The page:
However, it’s still a lesson and my new-this-year coach is excellent. She occasionally switches me to a horse that is more “challenging”. In the last few months, I’ve asked her to stop doing that. There is a horse I ride who I am really in tune with. She goes well for me and I can get her to behave in ways most other riders can’t. She doesn’t jump high because of her construction. But she likes to have fun and she is game for any number of skills improving exercises in the lesson. The more interesting the lesson is, the better she goes. It’s really great.

The shift that happened for me was my acceptance that I don’t need to “progress” for progression sake. I don’t need to jump higher. I don’t need a more forward (fast) horse. I don’t even need to learn to do flying lead changes (a hop and a skip in the middle of a canter/lope) if it’s going to freak her out. We just need to have fun and stay moving.

I’m a pretty confident rider with a solid skill set at this level. I am game for occasionally schooling (teaching) a horse to pay attention to a rider and stop shenanigans so that younger riders can benefit from that. But I have no desire any more to be the rider that conquers the wild horse or risks all sorts of injury while riding an animal that is too much for me.

I’m so chill with my new-ish settled attitude and honestly, it just makes riding more fun.

Go go ahead, do the fun thing and don’t worry about improving. It’s okay!

fitness

Guest Post: Moments of Glory (Horseback Edition)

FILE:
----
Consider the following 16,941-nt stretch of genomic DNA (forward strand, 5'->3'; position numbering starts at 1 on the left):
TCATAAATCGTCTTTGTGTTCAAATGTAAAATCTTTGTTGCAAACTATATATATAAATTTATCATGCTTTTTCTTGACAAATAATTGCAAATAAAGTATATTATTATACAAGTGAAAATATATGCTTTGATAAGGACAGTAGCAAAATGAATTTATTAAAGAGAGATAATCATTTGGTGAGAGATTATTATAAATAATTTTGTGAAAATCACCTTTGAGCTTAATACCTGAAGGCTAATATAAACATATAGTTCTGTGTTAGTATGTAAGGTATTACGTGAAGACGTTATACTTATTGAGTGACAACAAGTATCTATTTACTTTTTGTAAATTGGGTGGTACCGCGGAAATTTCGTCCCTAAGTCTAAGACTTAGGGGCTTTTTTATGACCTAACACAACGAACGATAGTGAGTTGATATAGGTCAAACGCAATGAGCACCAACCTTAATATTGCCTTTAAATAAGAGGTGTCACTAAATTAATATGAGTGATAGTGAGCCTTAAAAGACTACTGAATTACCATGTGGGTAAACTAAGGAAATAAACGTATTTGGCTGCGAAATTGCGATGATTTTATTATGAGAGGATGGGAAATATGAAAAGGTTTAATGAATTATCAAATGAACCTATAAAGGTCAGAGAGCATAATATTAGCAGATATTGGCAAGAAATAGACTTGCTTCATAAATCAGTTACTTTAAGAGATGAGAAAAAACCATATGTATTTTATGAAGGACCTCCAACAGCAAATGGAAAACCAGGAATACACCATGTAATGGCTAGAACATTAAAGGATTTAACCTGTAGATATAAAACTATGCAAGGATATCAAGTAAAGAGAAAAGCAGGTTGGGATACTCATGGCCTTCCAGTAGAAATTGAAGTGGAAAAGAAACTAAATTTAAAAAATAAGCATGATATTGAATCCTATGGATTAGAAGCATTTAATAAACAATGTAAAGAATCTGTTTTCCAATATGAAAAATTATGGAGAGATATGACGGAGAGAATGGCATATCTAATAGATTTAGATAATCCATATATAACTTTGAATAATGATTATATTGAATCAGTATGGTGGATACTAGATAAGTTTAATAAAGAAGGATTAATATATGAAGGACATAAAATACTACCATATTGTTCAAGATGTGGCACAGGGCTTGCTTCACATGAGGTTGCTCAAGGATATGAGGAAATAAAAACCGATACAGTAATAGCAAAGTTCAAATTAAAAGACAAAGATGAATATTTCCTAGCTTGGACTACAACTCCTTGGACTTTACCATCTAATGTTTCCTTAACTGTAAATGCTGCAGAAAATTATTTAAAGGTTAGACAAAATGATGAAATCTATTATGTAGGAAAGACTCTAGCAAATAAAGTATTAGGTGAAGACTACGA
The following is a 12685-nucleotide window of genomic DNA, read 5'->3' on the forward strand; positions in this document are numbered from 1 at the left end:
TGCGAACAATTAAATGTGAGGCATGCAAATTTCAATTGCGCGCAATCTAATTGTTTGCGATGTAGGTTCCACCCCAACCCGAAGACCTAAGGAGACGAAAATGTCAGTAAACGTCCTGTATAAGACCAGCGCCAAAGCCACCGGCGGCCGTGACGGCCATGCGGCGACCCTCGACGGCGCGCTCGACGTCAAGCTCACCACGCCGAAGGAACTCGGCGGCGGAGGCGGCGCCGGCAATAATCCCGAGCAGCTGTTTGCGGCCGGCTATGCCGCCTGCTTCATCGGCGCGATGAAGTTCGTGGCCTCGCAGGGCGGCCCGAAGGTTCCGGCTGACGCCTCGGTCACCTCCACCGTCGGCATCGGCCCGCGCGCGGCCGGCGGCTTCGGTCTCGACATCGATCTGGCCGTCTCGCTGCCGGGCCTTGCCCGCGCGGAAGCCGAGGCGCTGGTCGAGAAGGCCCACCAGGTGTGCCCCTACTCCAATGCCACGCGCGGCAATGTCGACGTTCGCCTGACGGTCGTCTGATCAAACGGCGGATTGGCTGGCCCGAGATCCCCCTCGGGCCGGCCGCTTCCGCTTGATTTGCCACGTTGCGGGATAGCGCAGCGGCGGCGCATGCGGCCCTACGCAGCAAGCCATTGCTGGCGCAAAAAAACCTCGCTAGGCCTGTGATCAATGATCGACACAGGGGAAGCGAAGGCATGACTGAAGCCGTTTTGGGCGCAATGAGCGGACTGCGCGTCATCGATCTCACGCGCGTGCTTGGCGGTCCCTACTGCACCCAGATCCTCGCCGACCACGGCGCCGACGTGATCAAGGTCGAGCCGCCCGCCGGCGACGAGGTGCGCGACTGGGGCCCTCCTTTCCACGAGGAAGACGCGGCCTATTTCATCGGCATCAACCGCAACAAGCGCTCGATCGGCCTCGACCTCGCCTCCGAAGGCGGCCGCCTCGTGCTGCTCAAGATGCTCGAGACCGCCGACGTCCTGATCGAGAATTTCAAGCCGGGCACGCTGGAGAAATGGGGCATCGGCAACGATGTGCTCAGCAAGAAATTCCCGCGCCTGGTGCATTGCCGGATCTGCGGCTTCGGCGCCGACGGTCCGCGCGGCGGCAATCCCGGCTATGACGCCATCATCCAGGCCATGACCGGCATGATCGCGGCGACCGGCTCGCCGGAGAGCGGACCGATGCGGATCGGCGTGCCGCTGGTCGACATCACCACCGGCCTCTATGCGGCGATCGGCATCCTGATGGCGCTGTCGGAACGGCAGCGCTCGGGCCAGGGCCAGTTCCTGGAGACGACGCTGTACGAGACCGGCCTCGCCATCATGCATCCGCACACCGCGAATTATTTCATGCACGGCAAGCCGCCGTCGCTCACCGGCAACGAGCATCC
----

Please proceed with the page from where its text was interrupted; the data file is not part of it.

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Breaking from a trot to a gallop.

Growing up in the prairies, I rode for most of my life. I was terribly allergic to horses– (probably the dust and hay in the stables, actually.) But I was one of those girls who freaking loved horses. So, cowboy boots on and tissues up my nose to stop allergy-induced nosebleeds, I insisted on riding.

The horse’s name was Miss Terrific and she was a sweet and temperate horse, as her name would suggest. She was probably a quarter horse, which is a very common breed. But in my mind, she was an Arabian (a beautiful and mystical breed—think The Black Stallion—they carry their heads very high and have distinctively angular faces).

The Taylors were a kind and hospitable older couple who owned the property (and horses) where I rode. I had started riding with them when I was about eight or nine. My sister was a bit too young to ride (and not that interested in horses as much as she was into the sheep on the property and the three-storey tree house). So while I rode, she spent her time as Queen of the Sheep.

I was in the sandy arena with the others in the class, a mix of kids my age and adults who would bring their own horses to the lessons (which were about $10 an hour, if you can believe that!). Dan Taylor was our instructor, an older man who was pure, distilled Alberta with a bit of a drawl and a dirty white cowboy hat he always wore. His wife, Dawn, rode in the arena with us with her beautiful grey-and-white spotted horse and would demonstrate for us what we were supposed to be doing. She and her horse always seemed so impossibly in sync with one another; as if her horse could read her mind. Dawn would barely gesture and the grey-and-white would respond immediately, seamlessly.